by Paul Daly
I realize that I’m about sixteen years late on this, but I just came across “Losing Isaiah” on Netflix, and since I’m currently taking Adoption Law, I decided it would be worthwhile to watch it. It was certainly a moving film, and I found it really drove home the problems we’ve learned about in China, i.e. mothers abandoning babies. Growing up in an upper middle class, white family, I always viewed the world in black and white. It was very easy to see what was right and what was wrong. Only as I’ve grown older have I realized that, like it or not, the world is composed of varying shades of gray.
“Losing Isaiah” is a movie starring Halle Berry, who portrays a young, African American, drug addicted woman who abandons her baby in a dumpster. The baby is adopted by a white family who cares for him for the first two years of his life. Meanwhile, the birth mother gets herself clean and learns that her baby has been adopted. She sues for custody of Isaiah and the two sides engage in a heated custody battle, with the judge ultimately granting custody to the birth mother.
When Halle Berry’s character leaves her baby in the dumpster, I immediately thought of the films we have seen in Adoption Law that show Chinese mothers leaving babies on street corners, etc. My initial reaction was pure outrage. “How could someone do such a thing?!” I think it is easy for white people to distance ourselves from these sorts of events because we feel that it’s not our problem. Any time we see a film or hear a news story about people who abandon their children it is always about Chinese people, African American people, etc. We never think that we could ever make such a choice. I wonder how Caucasian attitudes toward adoption and the plight of these desperate people would change if someone made a movie about a white heroin addict who left her baby on a street corner in Fort Worth? It would certainly make people stop and think.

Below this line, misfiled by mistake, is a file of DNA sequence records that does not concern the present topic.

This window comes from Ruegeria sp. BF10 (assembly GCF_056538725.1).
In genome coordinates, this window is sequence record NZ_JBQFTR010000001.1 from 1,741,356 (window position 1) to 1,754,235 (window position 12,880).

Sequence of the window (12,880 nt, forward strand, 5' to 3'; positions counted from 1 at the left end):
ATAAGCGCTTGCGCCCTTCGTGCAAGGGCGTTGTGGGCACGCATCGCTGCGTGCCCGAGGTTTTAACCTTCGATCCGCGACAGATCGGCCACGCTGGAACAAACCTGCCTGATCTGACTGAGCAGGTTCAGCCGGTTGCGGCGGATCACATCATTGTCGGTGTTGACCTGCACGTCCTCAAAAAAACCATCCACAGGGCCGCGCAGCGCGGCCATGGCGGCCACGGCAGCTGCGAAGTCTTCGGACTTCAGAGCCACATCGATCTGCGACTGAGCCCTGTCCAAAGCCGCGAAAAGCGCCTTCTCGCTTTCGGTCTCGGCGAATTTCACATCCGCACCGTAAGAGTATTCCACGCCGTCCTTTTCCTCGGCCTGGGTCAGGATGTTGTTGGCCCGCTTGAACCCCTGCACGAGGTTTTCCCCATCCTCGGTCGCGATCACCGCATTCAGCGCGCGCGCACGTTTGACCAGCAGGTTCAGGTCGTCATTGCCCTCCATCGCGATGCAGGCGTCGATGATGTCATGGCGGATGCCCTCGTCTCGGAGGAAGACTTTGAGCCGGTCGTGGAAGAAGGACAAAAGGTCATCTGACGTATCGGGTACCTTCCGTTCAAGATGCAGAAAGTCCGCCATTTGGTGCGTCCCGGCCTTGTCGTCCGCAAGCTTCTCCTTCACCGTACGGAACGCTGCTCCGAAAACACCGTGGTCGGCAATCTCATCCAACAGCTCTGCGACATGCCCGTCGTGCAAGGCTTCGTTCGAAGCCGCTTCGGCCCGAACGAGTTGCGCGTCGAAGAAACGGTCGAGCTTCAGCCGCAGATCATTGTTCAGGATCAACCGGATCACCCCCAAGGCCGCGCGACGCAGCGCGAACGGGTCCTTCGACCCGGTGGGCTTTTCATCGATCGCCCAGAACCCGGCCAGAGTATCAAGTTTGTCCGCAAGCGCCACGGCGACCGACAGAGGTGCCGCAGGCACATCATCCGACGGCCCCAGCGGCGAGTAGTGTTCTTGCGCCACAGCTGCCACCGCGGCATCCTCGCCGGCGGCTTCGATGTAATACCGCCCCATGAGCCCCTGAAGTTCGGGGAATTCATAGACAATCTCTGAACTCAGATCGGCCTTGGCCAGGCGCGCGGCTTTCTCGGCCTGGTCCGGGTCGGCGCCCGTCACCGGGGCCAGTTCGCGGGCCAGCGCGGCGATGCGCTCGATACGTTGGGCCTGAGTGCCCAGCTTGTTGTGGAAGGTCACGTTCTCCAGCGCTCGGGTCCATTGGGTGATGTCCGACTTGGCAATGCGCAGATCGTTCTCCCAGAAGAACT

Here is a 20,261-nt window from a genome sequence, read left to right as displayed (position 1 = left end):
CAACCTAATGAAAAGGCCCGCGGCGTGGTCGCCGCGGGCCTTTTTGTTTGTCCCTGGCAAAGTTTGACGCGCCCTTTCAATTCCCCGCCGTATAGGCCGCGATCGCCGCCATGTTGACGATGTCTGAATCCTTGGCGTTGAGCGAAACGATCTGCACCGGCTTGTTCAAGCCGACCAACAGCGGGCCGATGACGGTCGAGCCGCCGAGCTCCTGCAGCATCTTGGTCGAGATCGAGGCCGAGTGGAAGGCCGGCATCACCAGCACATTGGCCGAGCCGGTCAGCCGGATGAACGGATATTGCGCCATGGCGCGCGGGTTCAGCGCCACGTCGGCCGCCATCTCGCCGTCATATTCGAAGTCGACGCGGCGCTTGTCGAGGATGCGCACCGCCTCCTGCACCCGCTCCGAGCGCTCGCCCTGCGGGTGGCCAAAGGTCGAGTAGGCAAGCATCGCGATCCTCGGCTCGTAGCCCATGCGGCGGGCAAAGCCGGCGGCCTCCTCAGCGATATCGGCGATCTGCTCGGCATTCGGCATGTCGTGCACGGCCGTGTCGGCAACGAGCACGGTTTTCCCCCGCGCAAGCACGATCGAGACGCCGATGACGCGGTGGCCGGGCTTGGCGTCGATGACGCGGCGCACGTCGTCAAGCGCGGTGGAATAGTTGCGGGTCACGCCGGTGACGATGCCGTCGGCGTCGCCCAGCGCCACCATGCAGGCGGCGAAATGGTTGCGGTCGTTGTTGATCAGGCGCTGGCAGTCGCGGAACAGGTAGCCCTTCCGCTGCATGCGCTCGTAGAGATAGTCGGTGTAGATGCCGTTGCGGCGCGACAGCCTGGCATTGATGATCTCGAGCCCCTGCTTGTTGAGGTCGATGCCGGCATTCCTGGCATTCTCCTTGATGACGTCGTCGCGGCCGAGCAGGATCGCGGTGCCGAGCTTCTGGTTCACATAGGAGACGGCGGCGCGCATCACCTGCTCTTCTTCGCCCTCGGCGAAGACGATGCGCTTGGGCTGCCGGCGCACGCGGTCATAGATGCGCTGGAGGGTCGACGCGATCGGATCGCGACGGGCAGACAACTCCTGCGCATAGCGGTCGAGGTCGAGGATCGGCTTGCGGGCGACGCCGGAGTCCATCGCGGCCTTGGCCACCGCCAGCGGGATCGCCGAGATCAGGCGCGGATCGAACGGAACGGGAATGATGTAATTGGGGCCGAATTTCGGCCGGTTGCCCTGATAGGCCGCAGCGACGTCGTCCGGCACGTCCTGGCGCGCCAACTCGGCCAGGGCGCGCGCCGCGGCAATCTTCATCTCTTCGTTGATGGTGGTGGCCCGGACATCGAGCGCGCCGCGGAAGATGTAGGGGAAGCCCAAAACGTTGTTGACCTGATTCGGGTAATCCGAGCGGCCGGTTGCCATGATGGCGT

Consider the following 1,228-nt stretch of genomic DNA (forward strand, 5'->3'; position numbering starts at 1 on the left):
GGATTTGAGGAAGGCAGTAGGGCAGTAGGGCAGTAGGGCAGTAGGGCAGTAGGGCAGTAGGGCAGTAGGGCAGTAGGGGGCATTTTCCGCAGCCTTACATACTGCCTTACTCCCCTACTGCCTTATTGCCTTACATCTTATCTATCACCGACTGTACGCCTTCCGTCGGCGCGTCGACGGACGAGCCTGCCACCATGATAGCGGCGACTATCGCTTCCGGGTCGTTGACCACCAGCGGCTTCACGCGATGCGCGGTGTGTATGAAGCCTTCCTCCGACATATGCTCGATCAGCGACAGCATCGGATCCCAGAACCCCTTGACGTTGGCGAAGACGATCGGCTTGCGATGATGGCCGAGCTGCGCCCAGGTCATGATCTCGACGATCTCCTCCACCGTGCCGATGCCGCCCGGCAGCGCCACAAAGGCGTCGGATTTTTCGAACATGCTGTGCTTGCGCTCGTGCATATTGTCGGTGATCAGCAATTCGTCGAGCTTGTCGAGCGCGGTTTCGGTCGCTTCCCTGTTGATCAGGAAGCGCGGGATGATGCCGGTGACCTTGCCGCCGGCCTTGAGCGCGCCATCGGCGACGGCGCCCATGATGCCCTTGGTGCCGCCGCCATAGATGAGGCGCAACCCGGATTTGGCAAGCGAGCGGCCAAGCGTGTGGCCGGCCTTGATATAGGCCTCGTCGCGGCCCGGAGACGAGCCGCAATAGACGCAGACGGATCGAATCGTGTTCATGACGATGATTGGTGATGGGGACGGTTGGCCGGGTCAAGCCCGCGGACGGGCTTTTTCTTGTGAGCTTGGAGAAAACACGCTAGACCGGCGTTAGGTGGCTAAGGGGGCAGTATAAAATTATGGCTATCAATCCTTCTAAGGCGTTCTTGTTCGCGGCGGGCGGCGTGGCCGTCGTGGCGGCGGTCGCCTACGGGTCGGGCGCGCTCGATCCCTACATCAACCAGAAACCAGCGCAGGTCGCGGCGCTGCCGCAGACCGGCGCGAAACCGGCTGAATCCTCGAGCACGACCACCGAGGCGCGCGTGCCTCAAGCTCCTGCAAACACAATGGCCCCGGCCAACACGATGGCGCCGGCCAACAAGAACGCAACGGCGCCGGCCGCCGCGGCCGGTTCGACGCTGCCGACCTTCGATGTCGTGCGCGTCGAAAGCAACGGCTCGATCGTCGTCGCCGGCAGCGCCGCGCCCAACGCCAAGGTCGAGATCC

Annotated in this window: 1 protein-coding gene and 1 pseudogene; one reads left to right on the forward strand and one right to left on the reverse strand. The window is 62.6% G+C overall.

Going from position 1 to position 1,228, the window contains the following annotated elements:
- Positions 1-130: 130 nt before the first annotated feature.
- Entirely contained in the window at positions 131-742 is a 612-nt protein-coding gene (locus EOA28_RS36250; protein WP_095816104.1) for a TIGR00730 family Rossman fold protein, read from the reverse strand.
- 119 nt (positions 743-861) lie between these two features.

The Angrier Adoptee, part 1
1 week ago